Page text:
There’s this annoying trend in the geek culture that I can’t help but comment on, if for no other reason than to let people know about geek culture here in the early 21st century. The trend is this:
At any given point in time, a group of geeks can be talking about just about anything (take note of the context here – it’s geeks talking. We’re not talking about sushi.) Things go along nicely until some old-timer geek walks up and injects himself into the conversation by somehow turning a conversation about iPods into a conversation about, say, his first SPARCStation.
Well, it’s all downhill from here. Another geek will then find what he thinks is a rather smooth segue into talking about his first SPARCStation and how he was the first one to have a monitor that wasn’t monochrome. Another geek thumbs his nose at such a trivial show of geek machismo and says something along the lines of “I was so happy to get a SPARCStation when they came out, because that old IBM RT I had been working on was really starting to get to me.”
Oh man. Here we go. Another geek jumps in with “IBM RT?! Man, you lucked out! At least that thing ran X! When that shiny new thing came out I was still using an Osborne I”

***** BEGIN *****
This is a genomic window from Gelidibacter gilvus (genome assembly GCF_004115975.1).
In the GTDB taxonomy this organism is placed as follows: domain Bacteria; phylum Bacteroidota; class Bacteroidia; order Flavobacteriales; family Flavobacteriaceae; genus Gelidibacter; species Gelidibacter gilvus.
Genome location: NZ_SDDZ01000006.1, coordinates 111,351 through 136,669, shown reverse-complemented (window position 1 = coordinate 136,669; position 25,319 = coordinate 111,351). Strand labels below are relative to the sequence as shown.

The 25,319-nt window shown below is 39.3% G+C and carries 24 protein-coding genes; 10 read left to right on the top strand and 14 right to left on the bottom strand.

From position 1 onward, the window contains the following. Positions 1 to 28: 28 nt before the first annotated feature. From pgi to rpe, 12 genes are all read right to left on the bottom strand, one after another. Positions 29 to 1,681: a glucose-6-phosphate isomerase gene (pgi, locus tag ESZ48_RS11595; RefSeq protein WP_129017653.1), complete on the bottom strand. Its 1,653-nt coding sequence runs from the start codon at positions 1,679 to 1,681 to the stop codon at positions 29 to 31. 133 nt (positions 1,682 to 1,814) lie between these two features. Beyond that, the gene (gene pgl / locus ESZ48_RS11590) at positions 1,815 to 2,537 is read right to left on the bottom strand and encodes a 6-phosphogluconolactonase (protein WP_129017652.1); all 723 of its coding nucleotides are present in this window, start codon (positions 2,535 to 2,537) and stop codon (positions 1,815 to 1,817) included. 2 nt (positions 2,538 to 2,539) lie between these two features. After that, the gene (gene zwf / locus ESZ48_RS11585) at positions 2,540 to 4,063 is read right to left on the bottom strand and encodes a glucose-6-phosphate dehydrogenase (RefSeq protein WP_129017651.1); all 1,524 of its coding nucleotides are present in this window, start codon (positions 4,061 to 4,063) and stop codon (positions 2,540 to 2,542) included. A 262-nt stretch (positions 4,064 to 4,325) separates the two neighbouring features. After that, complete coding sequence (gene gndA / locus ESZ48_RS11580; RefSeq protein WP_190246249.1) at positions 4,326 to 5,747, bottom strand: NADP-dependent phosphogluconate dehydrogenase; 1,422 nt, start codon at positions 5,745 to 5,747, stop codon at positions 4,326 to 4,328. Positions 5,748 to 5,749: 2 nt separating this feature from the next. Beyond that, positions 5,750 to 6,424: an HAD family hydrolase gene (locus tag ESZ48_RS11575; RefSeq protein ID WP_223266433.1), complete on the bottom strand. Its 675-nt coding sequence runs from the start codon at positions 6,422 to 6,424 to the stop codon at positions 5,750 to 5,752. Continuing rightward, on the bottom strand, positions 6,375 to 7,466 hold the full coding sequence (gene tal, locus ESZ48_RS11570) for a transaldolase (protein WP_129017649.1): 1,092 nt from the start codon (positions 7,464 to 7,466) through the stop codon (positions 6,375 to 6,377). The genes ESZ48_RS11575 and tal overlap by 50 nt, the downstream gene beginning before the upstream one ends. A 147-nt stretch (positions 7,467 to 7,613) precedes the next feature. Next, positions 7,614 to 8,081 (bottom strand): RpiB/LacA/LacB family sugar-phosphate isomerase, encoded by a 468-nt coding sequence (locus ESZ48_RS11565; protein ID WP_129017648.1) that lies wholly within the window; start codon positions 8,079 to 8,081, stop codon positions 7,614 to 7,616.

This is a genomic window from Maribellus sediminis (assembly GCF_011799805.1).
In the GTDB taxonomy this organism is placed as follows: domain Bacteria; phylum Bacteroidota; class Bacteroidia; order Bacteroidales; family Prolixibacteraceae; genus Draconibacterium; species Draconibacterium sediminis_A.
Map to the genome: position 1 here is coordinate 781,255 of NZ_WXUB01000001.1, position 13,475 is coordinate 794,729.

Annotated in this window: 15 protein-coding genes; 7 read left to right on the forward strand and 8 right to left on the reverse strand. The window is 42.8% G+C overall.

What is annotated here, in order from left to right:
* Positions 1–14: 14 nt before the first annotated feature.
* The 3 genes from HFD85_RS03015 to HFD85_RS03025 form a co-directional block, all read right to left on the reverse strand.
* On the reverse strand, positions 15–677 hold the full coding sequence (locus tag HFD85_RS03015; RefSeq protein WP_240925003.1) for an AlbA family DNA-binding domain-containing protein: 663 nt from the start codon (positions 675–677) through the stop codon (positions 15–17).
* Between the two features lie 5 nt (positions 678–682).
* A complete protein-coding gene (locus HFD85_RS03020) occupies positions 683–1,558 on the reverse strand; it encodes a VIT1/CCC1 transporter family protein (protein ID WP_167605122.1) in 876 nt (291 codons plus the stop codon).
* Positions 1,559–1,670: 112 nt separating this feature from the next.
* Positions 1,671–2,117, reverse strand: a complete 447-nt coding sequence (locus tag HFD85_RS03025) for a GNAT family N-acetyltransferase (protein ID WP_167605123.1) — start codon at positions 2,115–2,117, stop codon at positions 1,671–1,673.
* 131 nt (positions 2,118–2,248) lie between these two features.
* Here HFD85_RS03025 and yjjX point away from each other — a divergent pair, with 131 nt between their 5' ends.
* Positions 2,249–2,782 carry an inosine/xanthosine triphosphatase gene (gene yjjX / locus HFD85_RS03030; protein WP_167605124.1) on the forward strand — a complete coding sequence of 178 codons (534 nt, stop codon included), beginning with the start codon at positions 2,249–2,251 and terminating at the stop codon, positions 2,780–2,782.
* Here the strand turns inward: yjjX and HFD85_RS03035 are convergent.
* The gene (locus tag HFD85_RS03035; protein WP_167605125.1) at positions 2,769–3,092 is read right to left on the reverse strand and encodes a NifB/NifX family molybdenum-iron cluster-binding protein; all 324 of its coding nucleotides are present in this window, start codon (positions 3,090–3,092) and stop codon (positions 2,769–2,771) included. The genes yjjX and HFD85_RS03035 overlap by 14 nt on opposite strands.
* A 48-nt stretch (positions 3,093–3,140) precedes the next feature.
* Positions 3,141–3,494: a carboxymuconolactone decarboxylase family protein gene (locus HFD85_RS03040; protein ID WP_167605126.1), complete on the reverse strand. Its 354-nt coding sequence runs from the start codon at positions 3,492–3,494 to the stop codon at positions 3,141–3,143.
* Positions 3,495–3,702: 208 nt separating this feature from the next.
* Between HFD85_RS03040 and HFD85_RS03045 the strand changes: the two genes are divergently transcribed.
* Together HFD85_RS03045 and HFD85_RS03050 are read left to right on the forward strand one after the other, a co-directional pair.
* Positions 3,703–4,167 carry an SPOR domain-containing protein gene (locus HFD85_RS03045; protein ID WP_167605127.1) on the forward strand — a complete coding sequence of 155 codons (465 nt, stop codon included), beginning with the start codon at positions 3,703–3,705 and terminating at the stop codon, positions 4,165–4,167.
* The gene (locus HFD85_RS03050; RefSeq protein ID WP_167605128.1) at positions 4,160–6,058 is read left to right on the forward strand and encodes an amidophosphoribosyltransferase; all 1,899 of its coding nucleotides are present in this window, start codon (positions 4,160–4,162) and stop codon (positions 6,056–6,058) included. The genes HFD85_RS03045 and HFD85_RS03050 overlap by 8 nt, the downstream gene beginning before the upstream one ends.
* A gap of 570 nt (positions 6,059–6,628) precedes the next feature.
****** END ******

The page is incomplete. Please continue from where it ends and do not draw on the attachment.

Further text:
And so it goes, with geeks lining up to figure out the geek pecking order of the pack. Who worked on a PDP-11, or a PDP-8, or (gasp!) No! Not a PDP-5! With the paper tape!?! Oh man!
Look, there’s just no reason that a conversation about iPods should be forced to somehow morph into a conversation about something that had a hard drive bigger than me and hotter than hell just because you old-timer geeks have decided not to keep up with current trends. It’s fine. We don’t care that you wouldn’t know what to do with an iPod if someone threw it at your head, but don’t drag us into your personal hell by forcing us to listen to your drivel about your TRS-80 as if it gives you some kind of geek street cred.
There’s always room for knowledge in geek communities, and knowledge of old systems most definitely counts. I have much respect for people who dealt with some of those archaic machines and still found a way to maintain their sanity, but if you find yourself interjecting thoughts about stuff that hasn’t been made for 15 years or more into a conversation about the latest thoughts on quad-core uber-smp green-ray biorhythmic processing, try to resist the temptation. I’m just sayin’.
Thanks to my office mate, Chris Tengi, for help with references to historical machines
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